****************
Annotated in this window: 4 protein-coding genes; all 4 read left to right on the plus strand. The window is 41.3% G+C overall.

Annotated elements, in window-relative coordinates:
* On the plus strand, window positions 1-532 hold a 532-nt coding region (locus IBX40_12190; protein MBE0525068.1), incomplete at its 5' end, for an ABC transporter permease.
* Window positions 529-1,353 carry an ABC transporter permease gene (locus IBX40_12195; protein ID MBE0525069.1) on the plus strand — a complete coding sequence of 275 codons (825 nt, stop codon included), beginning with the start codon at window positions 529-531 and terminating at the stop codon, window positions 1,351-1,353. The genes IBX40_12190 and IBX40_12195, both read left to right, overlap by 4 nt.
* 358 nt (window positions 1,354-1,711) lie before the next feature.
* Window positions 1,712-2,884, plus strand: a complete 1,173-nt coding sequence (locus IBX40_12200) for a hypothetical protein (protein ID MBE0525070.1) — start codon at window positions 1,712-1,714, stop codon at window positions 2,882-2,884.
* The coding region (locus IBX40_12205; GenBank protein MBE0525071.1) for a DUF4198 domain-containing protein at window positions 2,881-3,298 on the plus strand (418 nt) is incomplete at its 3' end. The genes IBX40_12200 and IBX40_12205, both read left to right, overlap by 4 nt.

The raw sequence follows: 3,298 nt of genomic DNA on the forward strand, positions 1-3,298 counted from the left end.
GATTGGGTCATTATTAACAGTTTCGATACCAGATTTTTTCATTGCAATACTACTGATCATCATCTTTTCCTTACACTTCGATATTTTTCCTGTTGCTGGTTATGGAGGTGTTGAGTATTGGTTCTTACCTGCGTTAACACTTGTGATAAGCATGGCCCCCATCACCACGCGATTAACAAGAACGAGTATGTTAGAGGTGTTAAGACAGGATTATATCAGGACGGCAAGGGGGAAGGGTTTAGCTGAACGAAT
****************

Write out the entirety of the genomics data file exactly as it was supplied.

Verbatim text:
Annotated in this window: 4 protein-coding genes; all 4 read left to right on the plus strand. The window is 41.3% G+C overall.

Annotated elements, in window-relative coordinates:
* On the plus strand, window positions 1-532 hold a 532-nt coding region (locus IBX40_12190; protein MBE0525068.1), incomplete at its 5' end, for an ABC transporter permease.
* Window positions 529-1,353 carry an ABC transporter permease gene (locus IBX40_12195; protein ID MBE0525069.1) on the plus strand — a complete coding sequence of 275 codons (825 nt, stop codon included), beginning with the start codon at window positions 529-531 and terminating at the stop codon, window positions 1,351-1,353. The genes IBX40_12190 and IBX40_12195, both read left to right, overlap by 4 nt.
* 358 nt (window positions 1,354-1,711) lie before the next feature.
* Window positions 1,712-2,884, plus strand: a complete 1,173-nt coding sequence (locus IBX40_12200) for a hypothetical protein (protein ID MBE0525070.1) — start codon at window positions 1,712-1,714, stop codon at window positions 2,882-2,884.
* The coding region (locus IBX40_12205; GenBank protein MBE0525071.1) for a DUF4198 domain-containing protein at window positions 2,881-3,298 on the plus strand (418 nt) is incomplete at its 3' end. The genes IBX40_12200 and IBX40_12205, both read left to right, overlap by 4 nt.

The raw sequence follows: 3,298 nt of genomic DNA on the forward strand, positions 1-3,298 counted from the left end.
GATTGGGTCATTATTAACAGTTTCGATACCAGATTTTTTCATTGCAATACTACTGATCATCATCTTTTCCTTACACTTCGATATTTTTCCTGTTGCTGGTTATGGAGGTGTTGAGTATTGGTTCTTACCTGCGTTAACACTTGTGATAAGCATGGCCCCCATCACCACGCGATTAACAAGAACGAGTATGTTAGAGGTGTTAAGACAGGATTATATCAGGACGGCAAGGGGGAAGGGTTTAGCTGAACGAAT